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Be wary of using antibiotics to fight cold and flu

by: Guylène Thériault & Wendy Levinson for Choosing Wisely Canada

Cold and flu season for many Canadians means getting ready to have their lives and routines thrown off by painful and annoying symptoms. This can mean days off work or school dealing with sore throats, nasal congestion and fever. For parents, it can be challenging to try to comfort young kids with fever, coughing or ear pain.

As doctors, we know that both doctors and patients would love a magic bullet to deal with these symptoms. Patients want to get their lives back to normal as quickly as possible. Unfortunately, antibiotics are not usually the answer.

Antibiotics are commonly misused because people mistakenly believe they will treat the symptoms of colds and flus. In fact, fever, cough and ear pain are usually due a virus — and viruses are not affected by antibiotics.

More than half of all antibiotic prescriptions in Canada are estimated to be unnecessary — and ineffective.

Common conditions that are usually viral in nature but that are often prescribed antibiotics unnecessarily include sinus infections, ear infections and chest colds (or bronchitis). Antibiotics do not typically help for any of these conditions and the symptoms will get better with simple rest and time.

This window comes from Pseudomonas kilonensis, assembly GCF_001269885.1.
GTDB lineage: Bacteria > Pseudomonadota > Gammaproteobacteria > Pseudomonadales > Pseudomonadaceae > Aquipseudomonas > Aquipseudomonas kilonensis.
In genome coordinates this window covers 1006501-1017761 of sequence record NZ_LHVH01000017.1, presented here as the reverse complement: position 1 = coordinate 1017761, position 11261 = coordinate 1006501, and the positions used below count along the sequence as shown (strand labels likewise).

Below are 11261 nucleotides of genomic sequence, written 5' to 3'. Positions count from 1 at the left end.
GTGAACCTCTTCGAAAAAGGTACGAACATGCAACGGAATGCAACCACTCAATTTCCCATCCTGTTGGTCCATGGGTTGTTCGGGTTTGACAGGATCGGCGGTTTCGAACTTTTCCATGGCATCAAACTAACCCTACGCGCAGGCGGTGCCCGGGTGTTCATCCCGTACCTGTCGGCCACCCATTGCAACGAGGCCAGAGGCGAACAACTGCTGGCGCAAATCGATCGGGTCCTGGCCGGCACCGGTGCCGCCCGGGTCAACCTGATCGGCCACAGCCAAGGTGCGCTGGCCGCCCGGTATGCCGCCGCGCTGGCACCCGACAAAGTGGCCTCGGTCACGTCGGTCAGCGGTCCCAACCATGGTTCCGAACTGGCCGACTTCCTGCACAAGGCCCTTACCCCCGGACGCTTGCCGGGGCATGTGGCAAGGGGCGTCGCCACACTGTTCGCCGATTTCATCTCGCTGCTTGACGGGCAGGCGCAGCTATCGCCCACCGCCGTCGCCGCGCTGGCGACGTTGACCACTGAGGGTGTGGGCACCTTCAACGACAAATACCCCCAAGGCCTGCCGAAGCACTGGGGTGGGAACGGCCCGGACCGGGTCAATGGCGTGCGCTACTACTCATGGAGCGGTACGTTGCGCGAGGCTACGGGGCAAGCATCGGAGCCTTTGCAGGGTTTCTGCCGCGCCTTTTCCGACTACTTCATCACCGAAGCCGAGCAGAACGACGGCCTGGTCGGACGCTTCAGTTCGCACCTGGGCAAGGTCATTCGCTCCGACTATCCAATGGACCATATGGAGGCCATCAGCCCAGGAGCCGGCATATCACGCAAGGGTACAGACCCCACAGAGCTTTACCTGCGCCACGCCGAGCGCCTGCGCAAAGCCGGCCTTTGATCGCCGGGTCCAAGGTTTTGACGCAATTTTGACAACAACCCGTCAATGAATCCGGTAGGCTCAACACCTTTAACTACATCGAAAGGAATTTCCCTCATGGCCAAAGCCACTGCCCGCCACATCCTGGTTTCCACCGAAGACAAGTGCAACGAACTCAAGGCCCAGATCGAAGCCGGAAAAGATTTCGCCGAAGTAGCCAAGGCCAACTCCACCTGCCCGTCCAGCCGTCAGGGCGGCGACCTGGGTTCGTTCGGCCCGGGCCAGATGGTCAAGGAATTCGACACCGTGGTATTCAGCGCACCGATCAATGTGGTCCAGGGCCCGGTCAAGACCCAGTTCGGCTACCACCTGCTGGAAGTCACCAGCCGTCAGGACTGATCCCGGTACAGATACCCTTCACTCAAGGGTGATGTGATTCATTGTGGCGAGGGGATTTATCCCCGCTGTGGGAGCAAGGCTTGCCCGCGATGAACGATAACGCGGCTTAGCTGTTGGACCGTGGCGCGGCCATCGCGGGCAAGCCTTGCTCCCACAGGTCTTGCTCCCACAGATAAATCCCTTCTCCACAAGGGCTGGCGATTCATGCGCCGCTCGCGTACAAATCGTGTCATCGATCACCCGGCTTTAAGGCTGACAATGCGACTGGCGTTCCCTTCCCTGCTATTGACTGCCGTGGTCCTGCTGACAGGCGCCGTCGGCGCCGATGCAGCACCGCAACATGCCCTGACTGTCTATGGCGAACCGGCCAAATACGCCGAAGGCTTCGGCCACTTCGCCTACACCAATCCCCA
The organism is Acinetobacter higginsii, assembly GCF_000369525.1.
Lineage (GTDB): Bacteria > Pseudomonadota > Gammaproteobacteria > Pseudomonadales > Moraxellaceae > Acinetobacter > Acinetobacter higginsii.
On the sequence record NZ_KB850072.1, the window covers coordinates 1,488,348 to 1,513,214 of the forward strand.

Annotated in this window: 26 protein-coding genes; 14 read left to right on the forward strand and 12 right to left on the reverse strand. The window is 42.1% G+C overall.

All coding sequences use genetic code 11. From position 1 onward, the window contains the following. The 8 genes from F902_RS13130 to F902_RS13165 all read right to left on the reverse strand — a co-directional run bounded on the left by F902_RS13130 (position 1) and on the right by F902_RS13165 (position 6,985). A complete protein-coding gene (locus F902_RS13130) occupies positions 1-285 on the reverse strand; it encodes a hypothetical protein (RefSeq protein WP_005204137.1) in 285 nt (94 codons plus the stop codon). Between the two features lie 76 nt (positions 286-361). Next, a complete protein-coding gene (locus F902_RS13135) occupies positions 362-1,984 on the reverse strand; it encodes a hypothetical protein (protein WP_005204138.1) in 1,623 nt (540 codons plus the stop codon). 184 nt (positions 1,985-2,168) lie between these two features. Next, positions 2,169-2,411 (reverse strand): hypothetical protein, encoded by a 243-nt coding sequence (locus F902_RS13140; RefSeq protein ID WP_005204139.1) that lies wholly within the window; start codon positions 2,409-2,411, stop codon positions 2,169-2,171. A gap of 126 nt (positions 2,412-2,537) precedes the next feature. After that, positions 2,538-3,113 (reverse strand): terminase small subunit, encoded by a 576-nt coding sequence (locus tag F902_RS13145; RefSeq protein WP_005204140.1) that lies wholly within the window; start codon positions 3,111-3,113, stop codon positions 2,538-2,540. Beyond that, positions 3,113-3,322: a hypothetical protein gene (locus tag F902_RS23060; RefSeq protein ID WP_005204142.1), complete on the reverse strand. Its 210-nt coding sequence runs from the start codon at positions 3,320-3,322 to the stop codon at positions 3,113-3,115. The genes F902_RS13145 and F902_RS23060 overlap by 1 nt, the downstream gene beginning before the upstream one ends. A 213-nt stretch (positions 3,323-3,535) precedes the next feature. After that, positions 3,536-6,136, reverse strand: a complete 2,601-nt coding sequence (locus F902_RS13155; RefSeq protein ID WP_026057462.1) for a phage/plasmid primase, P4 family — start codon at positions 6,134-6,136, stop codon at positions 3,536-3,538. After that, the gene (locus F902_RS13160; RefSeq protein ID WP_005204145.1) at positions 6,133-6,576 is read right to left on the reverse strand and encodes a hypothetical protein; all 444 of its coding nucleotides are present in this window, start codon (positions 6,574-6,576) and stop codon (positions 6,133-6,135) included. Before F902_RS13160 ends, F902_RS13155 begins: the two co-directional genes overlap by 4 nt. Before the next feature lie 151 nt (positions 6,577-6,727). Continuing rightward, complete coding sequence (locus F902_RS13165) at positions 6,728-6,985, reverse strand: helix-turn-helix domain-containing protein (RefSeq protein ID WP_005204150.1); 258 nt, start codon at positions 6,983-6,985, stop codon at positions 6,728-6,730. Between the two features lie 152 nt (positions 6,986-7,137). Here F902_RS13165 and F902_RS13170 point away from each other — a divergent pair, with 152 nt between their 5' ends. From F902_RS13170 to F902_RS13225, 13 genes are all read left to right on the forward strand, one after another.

It’s hard for us as physicians not to be able to offer a cure, and hard sometimes for our patients, to accept that there isn’t much to be done aside from managing their symptoms and waiting it out.

What harm can taking unnecessary antibiotics do? Plenty.

When trying to treat symptoms which are caused by viral infections, antibiotics don’t help and can actually make patients feel worse. Antibiotics work by stopping illness-causing bacteria from growing and multiplying. When diseases are viral in origin, not bacterial, antibiotics have no impact.

Using an antibiotic when not needed also promotes the growth of bacteria that are resistant to commonly-used antibiotics. This makes patients, especially the elderly, more vulnerable to antibiotic-resistant infections and undermines the good that antibiotics can do for us and others when they are truly needed.

There are also side effects to taking antibiotics; about one in four people who take antibiotics experience stomach upset, dizziness or skin rashes.

There’s a new tool that you may notice in your doctor’s office to help have conversations about when antibiotics aren’t necessary – it’s called a “viral prescription pad.” This is a tear off sheet similar to what you might receive for a prescription, except it contains information about symptom-relieving strategies for fevers, aches and pains. It also explains the risks of unnecessary antibiotics and offers examples of when you should go back to see the doctor should your symptoms worsen.

Receiving no antibiotics for a cold or flu does not mean no treatment. It just means a different approach.

One way to start the conversation with your doctor about whether or not an antibiotic is really necessary is to use these three questions developed by Choosing Wisely Canada when talking with your doctor: Do I really need antibiotics? What are the risks? Are there simpler safer options?


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